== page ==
Publications by authors named "Angela M Steinmann"

2 Publications

  • Page 1 of 1

MCL-1 antagonism enhances the anti-invasive effects of dasatinib in pancreatic adenocarcinoma.

Oncogene 2020 02 18;39(8):1821-1829. Epub 2019 Nov 18.

Cancer Research Division, Garvan Institute of Medical Research and the Kinghorn Cancer Centre, 384 Victoria Street, Darlinghurst, NSW, 2010, Australia.

Pancreatic ductal adenocarcinoma (PDAC) remains one of the deadliest malignancies. It is phenotypically heterogeneous with a highly unstable genome and provides few common therapeutic targets. We found that MCL1, Cofilin1 (CFL1) and SRC mRNA were highly expressed by a wide range of these cancers, suggesting that a strategy of dual MCL-1 and SRC inhibition might be efficacious for many patients. Immunohistochemistry revealed that MCL-1 protein was present at high levels in 94.7% of patients in a cohort of PDACs from Australian Pancreatic Genome Initiative (APGI). High MCL1 and Cofilin1 mRNA expression was also strongly predictive of poor outcome in the TCGA dataset and in the APGI cohort. In culture, MCL-1 antagonism reduced the level of the cytoskeletal remodeling protein Cofilin1 and phosphorylated SRC on the active Y416 residue, suggestive of reduced invasive capacity. The MCL-1 antagonist S63845 synergized with the SRC kinase inhibitor dasatinib to reduce cell viability and invasiveness through 3D-organotypic matrices. In preclinical murine models, this combination reduced primary tumor growth and liver metastasis of pancreatic cancer xenografts. These data suggest that MCL-1 antagonism, while reducing cell viability, may have an additional benefit in increasing the antimetastatic efficacy of dasatinib for the treatment of PDAC.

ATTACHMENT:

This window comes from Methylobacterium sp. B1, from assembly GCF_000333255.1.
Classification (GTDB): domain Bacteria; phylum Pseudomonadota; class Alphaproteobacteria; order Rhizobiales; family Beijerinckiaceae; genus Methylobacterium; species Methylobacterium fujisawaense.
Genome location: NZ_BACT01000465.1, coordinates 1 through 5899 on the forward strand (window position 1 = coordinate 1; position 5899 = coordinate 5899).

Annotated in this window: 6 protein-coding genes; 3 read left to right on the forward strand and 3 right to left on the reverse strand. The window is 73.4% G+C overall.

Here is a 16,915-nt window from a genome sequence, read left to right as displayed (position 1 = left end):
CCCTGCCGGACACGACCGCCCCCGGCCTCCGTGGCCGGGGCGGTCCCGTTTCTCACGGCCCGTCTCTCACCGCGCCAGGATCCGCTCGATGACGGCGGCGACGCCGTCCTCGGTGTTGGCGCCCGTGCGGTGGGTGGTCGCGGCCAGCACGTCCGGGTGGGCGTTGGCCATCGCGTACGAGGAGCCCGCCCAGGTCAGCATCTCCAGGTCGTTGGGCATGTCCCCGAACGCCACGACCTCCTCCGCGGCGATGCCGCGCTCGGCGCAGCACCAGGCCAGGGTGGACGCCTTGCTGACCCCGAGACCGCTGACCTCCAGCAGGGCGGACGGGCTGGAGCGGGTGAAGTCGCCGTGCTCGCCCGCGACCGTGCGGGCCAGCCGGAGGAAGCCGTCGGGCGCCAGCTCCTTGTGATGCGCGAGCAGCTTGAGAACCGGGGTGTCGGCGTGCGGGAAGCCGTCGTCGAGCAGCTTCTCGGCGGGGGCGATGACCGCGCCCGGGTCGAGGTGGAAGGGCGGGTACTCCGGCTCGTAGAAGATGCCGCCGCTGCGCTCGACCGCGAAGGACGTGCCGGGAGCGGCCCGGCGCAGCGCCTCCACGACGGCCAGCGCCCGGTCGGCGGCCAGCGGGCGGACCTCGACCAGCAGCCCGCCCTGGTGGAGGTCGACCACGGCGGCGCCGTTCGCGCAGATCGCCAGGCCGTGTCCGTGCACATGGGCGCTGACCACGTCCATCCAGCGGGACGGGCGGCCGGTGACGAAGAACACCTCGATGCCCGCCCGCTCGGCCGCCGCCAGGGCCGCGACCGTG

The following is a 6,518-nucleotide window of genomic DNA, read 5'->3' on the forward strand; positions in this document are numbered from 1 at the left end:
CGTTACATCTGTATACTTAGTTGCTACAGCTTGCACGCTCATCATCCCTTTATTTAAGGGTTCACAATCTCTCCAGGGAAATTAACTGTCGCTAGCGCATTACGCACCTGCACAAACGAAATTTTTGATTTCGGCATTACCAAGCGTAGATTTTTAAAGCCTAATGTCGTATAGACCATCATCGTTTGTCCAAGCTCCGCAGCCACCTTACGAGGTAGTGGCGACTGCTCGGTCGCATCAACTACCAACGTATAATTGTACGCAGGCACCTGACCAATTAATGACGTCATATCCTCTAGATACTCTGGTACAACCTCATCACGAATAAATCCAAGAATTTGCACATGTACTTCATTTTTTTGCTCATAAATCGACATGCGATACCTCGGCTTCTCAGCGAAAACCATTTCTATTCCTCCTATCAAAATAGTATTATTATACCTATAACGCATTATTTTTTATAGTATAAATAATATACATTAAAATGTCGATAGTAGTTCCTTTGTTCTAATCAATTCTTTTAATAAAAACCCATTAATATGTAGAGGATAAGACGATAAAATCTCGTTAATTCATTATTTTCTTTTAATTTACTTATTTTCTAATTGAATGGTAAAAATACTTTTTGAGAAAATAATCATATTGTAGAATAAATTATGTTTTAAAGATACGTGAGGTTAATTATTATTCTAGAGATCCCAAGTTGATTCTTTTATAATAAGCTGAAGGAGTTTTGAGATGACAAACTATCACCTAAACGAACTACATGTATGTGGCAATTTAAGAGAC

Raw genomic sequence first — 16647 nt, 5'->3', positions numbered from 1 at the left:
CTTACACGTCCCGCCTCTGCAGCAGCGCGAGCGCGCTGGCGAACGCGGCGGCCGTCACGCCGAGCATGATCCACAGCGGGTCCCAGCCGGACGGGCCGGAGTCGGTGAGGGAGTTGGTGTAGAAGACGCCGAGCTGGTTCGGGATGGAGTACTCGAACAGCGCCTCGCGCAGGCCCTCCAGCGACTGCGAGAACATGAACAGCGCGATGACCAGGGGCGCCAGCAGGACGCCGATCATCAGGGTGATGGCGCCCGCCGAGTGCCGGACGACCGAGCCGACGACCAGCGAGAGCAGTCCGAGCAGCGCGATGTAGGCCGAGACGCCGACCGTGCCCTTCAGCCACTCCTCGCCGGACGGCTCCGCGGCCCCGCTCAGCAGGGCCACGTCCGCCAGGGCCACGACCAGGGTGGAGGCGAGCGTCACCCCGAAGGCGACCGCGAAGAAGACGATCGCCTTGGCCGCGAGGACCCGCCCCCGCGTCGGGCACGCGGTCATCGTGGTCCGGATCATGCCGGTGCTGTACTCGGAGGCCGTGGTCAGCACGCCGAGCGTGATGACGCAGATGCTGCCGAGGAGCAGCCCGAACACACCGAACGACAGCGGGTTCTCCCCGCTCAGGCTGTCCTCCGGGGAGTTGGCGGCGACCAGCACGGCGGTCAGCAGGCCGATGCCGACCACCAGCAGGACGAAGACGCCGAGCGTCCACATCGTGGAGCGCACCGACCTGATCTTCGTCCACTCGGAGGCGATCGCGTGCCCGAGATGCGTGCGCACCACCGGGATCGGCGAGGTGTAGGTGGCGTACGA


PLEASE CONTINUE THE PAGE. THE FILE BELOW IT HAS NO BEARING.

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http://dx.doi.org/10.1038/s41388-019-1091-0DOI Listing
http://www.ncbi.nlm.nih.gov/pmc/articles/PMC7033042PMC
February 2020

Whole genomes redefine the mutational landscape of pancreatic cancer.

Nature 2015 Feb;518(7540):495-501

Queensland Centre for Medical Genomics, Institute for Molecular Bioscience, The University of Queensland, St Lucia, Brisbane, Queensland 4072, Australia.

Pancreatic cancer remains one of the most lethal of malignancies and a major health burden. We performed whole-genome sequencing and copy number variation (CNV) analysis of 100 pancreatic ductal adenocarcinomas (PDACs). Chromosomal rearrangements leading to gene disruption were prevalent, affecting genes known to be important in pancreatic cancer (TP53, SMAD4, CDKN2A, ARID1A and ROBO2) and new candidate drivers of pancreatic carcinogenesis (KDM6A and PREX2). Patterns of structural variation (variation in chromosomal structure) classified PDACs into 4 subtypes with potential clinical utility: the subtypes were termed stable, locally rearranged, scattered and unstable. A significant proportion harboured focal amplifications, many of which contained druggable oncogenes (ERBB2, MET, FGFR1, CDK6, PIK3R3 and PIK3CA), but at low individual patient prevalence. Genomic instability co-segregated with inactivation of DNA maintenance genes (BRCA1, BRCA2 or PALB2) and a mutational signature of DNA damage repair deficiency. Of 8 patients who received platinum therapy, 4 of 5 individuals with these measures of defective DNA maintenance responded.
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http://dx.doi.org/10.1038/nature14169DOI Listing
http://www.ncbi.nlm.nih.gov/pmc/articles/PMC4523082PMC
February 2015
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